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Russia may be changing its strategy in Ukraine

Russia may be changing its strategy in Ukraine
Russia may be changing its strategy in Ukraine 03:15

There are new signs that Russia may be changing its strategy in Ukraine, which continues to mount to a fierce resistance on the battlefield.

A senior U.S. defense official says after weeks of failing to capture Kyiv, Ukraine's capital, and suffering heavy losses, Russian forces are shifting their ground offensive to the Donbas region in eastern Ukraine, one of its strongholds.

Just outside Kyiv, Russian President Vladimir Putin's military miscalculations are laid bare. Russian tanks are now burnt out wrecks of twisted metal — as Ukrainian forces continue to fight back, Imtiaz Tyab reports for "CBS Saturday Morning."

A destroyed Russian T-72 battle tank is seen at the
A destroyed Russian T-72 battle tank is seen at the outskirts of Kyiv Oblast.  Alex Chan Tsz Yuk/SOPA Images/LightRocket via Getty Images

In Moscow, a new phase in the Kremlin's so-called "special military operation" in Ukraine was announced. 

Pentagon officials say they see signs that Russia is bringing in more troops from a Russian-occupied region of nearby Georgia. And, they say, the Russian military is no longer advancing toward Kyiv. 

CBS News' Nancy Cordes asked Pentagon press secretary John Kirby why they're doing that.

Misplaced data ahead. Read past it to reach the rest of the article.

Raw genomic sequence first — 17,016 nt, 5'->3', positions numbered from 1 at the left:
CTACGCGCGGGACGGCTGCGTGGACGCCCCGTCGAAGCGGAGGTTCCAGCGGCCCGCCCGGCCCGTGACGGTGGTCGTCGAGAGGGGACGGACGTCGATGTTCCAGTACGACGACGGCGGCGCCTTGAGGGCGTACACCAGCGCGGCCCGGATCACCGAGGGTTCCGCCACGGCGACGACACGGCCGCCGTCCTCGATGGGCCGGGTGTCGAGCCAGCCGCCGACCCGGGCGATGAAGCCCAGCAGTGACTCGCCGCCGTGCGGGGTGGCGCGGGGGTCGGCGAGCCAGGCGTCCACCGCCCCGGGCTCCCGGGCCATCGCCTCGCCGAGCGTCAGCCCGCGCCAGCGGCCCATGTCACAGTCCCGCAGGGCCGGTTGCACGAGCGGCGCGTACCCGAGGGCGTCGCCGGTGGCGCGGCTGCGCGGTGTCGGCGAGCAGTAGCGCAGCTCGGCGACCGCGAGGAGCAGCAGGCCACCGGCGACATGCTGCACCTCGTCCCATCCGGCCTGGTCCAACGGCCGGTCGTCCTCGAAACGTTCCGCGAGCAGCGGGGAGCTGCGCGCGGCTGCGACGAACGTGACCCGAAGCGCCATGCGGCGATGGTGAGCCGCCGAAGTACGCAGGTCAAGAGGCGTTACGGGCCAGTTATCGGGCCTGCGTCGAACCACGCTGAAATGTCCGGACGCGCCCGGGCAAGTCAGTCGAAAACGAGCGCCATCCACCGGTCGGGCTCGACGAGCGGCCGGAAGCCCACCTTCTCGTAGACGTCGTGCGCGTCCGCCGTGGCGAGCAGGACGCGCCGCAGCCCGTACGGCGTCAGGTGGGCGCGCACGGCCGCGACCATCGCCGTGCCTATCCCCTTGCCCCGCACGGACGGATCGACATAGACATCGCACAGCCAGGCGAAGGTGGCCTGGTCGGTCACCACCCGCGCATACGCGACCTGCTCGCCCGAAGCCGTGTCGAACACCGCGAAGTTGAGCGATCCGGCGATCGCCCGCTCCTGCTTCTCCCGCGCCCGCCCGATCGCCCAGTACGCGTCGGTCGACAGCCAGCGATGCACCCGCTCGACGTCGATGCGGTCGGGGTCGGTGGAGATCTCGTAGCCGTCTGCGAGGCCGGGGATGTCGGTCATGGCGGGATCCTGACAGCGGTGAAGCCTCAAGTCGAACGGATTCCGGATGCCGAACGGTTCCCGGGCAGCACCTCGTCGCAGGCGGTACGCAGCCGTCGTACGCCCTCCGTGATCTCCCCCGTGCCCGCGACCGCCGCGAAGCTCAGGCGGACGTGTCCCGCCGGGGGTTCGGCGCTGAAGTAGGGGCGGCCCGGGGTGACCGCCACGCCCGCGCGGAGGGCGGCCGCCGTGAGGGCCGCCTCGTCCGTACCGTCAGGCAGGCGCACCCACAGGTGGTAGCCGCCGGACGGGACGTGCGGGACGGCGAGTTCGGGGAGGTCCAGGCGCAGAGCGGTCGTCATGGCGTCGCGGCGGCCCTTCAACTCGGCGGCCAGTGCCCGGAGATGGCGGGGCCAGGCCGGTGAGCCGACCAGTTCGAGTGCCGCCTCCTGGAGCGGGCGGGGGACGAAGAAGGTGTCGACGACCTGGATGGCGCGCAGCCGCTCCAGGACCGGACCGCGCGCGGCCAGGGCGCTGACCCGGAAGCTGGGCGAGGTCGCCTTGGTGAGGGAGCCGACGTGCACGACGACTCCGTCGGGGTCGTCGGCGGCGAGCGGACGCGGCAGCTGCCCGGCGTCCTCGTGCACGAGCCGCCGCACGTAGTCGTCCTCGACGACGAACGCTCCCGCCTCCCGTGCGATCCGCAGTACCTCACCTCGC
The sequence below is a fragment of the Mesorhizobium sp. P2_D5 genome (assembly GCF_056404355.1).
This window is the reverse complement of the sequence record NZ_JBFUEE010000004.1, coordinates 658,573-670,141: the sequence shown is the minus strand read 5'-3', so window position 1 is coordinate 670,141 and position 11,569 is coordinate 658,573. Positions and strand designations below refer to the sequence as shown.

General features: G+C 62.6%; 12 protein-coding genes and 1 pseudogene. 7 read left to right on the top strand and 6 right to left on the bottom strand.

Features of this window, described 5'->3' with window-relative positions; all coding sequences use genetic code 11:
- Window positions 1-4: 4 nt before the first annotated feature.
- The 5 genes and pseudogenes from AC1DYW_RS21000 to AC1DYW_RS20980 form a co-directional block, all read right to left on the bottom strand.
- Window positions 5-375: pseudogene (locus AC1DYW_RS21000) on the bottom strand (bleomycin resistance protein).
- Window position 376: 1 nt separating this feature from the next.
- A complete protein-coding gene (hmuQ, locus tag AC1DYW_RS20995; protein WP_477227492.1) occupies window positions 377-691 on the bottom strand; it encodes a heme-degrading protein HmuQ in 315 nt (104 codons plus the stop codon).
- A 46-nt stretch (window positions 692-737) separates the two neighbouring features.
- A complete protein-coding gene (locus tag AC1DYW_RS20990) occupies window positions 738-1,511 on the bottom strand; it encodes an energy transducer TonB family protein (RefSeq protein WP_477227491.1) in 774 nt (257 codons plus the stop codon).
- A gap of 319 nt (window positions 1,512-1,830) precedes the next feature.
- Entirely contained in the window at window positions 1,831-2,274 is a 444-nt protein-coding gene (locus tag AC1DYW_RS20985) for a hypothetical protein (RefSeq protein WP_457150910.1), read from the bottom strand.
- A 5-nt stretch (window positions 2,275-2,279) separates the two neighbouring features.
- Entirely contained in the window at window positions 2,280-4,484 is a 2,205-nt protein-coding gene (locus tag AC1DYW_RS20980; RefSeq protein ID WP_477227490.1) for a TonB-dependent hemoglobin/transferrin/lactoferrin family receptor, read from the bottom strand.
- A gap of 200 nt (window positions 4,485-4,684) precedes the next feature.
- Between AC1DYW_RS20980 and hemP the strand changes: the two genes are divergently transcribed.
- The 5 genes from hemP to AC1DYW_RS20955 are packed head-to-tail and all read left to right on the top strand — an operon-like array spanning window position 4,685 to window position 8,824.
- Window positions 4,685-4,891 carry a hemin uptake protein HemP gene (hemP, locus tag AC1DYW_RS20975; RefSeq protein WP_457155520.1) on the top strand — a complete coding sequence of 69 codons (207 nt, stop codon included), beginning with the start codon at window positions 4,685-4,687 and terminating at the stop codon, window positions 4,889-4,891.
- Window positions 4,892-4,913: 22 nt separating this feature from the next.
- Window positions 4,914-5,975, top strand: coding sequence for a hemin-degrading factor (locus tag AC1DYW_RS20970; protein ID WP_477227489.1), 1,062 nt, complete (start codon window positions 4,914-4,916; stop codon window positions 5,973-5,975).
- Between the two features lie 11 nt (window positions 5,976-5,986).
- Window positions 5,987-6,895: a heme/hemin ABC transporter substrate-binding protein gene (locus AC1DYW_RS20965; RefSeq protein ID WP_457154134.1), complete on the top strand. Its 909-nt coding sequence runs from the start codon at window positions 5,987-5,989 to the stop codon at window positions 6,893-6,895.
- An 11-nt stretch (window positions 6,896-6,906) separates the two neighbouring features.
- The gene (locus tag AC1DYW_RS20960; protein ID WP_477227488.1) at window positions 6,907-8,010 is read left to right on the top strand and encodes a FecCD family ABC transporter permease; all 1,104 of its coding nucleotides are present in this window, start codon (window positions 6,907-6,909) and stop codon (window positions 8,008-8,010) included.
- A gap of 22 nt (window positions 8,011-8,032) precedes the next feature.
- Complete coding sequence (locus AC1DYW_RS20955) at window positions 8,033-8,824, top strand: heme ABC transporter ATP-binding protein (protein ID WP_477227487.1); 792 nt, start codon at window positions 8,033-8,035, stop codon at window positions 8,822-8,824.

"Well, it's hard to know," Kirby said. "It could be a negotiating tactic; maybe he wants to secure more ground where he already has been fighting now for eight years, uh so that he can gain leverage at the negotiating table. We're not sure."

Biden meets with Poland’s president, Ukrainian refugees 03:17

NATO estimates between 7,000 and 15,000 Russian soldiers have been killed since fighting began. And Ukrainian President Volodymyr Zelenskyy, in yet another appeal, has called on Russia to negotiate "meaningfully, urgently, and fairly" to end the war, which has already inflicted so many horrors, particularly on children.

Just one month into Russia's invasion, over half of all children across Ukraine — 4.3 million of them — have had to flee their homes. At train stations around the country, there have been so many agonizing goodbyes as families are torn apart.

Despite the trauma, kids are still kids, said James Elder from UNICEF, who warns the effects of the conflict could last for years.

"The longer this goes on, the more likely you get long-term issues, which we know long-term issues are mental health issues, they're development issues," he said. 

Many internally displaced families have found shelter in schools. At one in Lviv, we met 13-year-old Anastasia who lives there with her dad and little brother.

"I come from Melitopol, where there were a lot of Russian soldiers," she said. "It took us two and a half days to get here by train."

Even as it continues to bombard the Ukraine, accusations of Russia committing war crimes are increasing. It is now believed that Russia has struck nearly three dozen medical facilities, including hospitals and ambulances.

According to the United Nations, 78 Ukrainian children have been killed since the start of the war, and 105 have been injured. But given that so many areas are still inaccessible, those numbers are likely far higher.   

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